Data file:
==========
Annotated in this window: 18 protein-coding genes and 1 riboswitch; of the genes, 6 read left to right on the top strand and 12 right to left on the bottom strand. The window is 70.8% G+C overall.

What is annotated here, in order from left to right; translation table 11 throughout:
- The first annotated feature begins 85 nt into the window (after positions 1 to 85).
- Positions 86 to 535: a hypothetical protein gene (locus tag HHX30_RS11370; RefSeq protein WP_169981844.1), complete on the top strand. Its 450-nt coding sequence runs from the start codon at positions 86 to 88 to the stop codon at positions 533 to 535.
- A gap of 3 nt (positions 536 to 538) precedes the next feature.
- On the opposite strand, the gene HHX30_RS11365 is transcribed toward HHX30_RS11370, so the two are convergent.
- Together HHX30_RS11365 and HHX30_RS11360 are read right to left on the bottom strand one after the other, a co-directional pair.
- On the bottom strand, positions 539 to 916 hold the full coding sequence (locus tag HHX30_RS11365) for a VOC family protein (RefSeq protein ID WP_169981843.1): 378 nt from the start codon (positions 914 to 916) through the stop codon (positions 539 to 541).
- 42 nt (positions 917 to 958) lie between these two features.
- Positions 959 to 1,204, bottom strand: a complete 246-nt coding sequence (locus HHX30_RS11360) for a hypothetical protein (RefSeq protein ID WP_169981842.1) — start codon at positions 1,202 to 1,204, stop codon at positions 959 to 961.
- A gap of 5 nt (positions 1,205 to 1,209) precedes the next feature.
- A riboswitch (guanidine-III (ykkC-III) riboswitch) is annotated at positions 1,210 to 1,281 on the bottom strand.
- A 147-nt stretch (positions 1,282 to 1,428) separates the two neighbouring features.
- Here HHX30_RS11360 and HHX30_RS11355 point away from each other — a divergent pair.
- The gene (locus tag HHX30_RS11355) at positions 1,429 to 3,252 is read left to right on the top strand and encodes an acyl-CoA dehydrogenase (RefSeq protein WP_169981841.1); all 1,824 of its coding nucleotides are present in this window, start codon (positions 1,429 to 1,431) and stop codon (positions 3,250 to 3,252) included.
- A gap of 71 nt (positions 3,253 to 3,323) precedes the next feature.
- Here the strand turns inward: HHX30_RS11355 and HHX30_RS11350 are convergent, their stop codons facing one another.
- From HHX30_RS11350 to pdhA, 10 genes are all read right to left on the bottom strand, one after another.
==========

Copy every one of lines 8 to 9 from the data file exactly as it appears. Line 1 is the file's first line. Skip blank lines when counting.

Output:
- On the bottom strand, positions 539 to 916 hold the full coding sequence (locus tag HHX30_RS11365) for a VOC family protein (RefSeq protein ID WP_169981843.1): 378 nt from the start codon (positions 914 to 916) through the stop codon (positions 539 to 541).
- 42 nt (positions 917 to 958) lie between these two features.